The students looked at their teacher without any emotion. There were many tears and much hugging from children, families, school staff and the survivors themselves. In November the students began filling the memorial, one wheelbarrow-full at a time. The students had a hard time imagining what six million was the number of Jews the Nazis killed , so they decided to collect six million paperclips, a symbol used by the Norwegians to show solidarity with their Jewish neighbors during World War II. In the fall, she summoned the parents of all eighth graders. The work of an artist by an artist.
For instance, in Colorado one community started a tutoring program for students who did not have access to the best education. A few weeks later the first letter arrived, then more, and by the end of that school year the class had 700,000 paper clips. Whitwell Middle School principal Linda Hooper asked language arts teacher Sandra Roberts and associate principal David Smith to begin a Holocaust education class that would be the basis for teaching tolerance and diversity in a voluntary after-school program. Only 1,600 people live in Whitwell. Soon others joined them.
The teachers tried to convince the students not to give up hope. It took on a life of its own and grew far beyond making a number from history tangible to an imaginative group of young people. It was coming back to me. Folklore Fights the Nazis: Humor in Occupied Norway, 1940—1945. She traveled to Whitwell, and on April 7, 2001, which coincided with Passover, she published an article in the Washington Post entitled "A Measure of Hope.
Six million paper clips : the making of a children's Holocaust memorial : Schroeder, Peter W., 1942
Whitwell Elementary has become a school field trip destination for many students. Schroeder and Dagmar Schroeder-Hildebrand. What is a million let alone six? These discussions among the adults led to two ideas: the need to design a memorial and to obtain an original German railcar to house the paper clips. When she eventually informed the students that the Nazis had murdered six million Jews, the students were very quiet and then began to ask questions about how many is six million. A very small, pop.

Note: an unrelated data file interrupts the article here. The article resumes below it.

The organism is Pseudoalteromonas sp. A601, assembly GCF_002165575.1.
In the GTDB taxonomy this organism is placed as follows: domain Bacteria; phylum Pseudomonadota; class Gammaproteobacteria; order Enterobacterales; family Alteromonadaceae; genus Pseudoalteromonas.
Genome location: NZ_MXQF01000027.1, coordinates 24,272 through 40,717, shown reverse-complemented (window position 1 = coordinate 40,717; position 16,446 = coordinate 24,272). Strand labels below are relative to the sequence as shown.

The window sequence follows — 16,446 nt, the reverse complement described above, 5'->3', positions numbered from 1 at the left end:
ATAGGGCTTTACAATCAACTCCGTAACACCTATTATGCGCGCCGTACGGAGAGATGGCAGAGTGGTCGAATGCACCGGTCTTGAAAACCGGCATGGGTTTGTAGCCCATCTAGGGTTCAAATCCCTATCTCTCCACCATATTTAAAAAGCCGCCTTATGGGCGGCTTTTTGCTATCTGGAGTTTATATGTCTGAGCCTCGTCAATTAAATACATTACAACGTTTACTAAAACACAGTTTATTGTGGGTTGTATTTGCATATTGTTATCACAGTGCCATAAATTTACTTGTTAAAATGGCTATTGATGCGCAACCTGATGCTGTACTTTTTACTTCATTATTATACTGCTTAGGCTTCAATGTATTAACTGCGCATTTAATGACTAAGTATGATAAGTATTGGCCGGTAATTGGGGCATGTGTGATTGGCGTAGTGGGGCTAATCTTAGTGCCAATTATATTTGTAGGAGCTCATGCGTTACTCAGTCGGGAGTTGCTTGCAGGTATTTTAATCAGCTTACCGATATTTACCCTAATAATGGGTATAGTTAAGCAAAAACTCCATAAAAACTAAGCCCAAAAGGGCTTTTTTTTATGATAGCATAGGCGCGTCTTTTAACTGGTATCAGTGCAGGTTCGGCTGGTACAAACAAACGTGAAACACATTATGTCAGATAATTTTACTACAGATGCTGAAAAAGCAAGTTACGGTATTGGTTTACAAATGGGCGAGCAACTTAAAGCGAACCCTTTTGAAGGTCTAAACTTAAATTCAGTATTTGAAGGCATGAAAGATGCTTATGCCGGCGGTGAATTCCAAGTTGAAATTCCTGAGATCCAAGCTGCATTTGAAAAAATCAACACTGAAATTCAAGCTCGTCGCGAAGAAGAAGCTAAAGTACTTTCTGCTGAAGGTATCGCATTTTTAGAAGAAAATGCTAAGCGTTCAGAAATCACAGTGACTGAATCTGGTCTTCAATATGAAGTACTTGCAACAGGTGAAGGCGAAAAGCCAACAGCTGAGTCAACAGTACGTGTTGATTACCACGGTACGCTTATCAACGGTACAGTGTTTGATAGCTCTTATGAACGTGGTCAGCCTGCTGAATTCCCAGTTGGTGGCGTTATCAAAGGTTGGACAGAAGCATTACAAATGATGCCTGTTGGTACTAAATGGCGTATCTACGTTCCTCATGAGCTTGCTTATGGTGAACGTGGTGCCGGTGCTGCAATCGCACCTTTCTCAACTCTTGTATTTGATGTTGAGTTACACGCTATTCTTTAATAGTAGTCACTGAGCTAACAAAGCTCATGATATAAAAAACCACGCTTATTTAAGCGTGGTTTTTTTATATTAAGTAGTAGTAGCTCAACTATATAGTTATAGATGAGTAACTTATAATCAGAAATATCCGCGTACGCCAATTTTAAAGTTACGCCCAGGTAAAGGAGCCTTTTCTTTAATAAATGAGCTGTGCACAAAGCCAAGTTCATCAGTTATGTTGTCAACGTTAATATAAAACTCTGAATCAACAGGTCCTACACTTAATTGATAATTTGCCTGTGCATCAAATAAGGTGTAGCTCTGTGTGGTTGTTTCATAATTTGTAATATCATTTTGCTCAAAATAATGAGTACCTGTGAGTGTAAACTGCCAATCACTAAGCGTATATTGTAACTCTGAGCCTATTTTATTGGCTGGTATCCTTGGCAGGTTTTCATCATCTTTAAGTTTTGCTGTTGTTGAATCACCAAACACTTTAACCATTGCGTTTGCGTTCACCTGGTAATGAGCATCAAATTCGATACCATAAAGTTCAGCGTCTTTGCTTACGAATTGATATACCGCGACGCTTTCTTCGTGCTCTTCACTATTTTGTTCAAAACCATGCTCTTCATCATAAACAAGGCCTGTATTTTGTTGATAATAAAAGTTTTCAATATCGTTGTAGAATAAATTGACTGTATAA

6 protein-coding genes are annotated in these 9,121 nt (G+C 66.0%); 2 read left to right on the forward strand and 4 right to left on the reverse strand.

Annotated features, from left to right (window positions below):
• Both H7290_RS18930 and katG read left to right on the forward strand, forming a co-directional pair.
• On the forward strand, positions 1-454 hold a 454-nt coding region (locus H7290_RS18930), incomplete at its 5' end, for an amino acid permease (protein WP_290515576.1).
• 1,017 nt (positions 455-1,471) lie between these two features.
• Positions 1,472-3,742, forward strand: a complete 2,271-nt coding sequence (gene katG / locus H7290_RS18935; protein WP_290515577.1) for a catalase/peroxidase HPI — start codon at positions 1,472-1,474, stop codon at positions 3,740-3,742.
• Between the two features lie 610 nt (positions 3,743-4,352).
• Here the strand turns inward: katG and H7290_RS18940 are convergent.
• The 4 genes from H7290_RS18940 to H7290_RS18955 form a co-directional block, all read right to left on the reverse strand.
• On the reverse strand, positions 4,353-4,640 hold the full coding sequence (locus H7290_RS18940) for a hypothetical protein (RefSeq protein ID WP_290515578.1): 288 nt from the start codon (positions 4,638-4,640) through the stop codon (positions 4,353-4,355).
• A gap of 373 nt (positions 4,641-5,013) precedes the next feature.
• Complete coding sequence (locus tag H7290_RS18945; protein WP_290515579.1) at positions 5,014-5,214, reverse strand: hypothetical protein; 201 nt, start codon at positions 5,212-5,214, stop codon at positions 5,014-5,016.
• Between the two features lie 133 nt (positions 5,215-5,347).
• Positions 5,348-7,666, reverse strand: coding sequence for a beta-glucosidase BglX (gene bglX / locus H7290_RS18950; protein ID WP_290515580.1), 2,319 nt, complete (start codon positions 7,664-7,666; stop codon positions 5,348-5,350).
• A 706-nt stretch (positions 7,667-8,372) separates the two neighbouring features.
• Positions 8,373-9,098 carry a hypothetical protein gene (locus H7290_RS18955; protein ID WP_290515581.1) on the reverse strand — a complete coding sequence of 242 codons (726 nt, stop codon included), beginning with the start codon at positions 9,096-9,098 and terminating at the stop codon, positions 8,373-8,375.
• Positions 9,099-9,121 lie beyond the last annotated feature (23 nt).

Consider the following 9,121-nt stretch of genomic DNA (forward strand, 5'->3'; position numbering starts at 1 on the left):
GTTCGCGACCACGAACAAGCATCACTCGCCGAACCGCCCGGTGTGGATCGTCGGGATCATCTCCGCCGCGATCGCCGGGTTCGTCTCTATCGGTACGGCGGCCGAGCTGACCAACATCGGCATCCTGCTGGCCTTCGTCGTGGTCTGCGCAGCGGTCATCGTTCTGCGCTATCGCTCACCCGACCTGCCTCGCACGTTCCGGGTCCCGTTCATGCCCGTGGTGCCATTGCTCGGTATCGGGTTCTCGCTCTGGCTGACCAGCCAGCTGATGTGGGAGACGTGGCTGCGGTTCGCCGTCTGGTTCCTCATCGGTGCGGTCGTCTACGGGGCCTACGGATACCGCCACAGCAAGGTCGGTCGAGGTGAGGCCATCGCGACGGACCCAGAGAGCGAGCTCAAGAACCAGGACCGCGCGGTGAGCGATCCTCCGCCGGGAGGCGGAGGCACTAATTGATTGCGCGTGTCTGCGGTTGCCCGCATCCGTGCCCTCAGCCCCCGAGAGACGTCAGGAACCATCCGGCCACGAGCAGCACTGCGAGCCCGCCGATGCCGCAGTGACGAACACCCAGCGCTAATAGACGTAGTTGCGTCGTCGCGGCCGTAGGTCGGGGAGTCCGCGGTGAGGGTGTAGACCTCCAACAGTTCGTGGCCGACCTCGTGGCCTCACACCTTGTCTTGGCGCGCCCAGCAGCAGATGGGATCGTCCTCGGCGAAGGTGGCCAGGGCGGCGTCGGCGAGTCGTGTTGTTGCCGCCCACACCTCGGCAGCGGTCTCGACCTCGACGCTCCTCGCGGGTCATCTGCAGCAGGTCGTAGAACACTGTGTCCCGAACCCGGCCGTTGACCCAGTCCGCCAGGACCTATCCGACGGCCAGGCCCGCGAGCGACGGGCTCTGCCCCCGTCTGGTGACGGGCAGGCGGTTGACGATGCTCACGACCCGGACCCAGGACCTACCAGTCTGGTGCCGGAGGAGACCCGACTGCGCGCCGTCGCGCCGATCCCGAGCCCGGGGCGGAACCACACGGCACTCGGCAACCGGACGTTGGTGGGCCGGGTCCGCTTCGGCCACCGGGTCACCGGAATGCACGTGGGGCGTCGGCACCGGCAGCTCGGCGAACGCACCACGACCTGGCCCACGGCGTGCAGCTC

The community response was overwhelmingly positive. I was able to connect with the kids in Whitwell. Within three weeks the Whitwell students has received 2,000 letters and 46,000 paper clips. Retrieved March 6, 2019. In 1999 the Whitwell Vice Principal, David Smith attended a teaching conference and returned, both disturbed and excited, about teaching the Holocaust.
Six Million Paper Clips: The Making of a Children's Holocaust Memorial by Peter W. Schroeder, Dagmar Schroeder
While most of the paper clips came from "regular folks," packages also came in from famous people such as former president Bill Clinton, actor Tom Hanks, director Steven Spielberg, and football players from the Tampa Bay Buccaneers and the Dallas Cowboys. . . The post office in Whitwell received so many letters and packages every day that the letter carrier couldn't fit them all in his car. The Holocaust was one of the most memorable things I learned about. The Schroeders thoughtfully reminded them that historians believe there were at least eleven 11 million Jewish and non-Jewish victims murdered by the Nazis and their collaborators during the Holocaust.
Six Million Paper Clips: The Making Of A Children's Holocaust Memorial by Peter W. Schroeder
They also believed that it makes such events less likelyto occur in the future. Excerpts are provided by Dial-A-Book Inc. The middle school is located on Main Street across from a small clapboard-style church. The weight of the suffering of the people carried to their untimely deaths in this very car was crushing. YOUR TURN: Had you heard of this memorial, Thank you so much for publishing this story.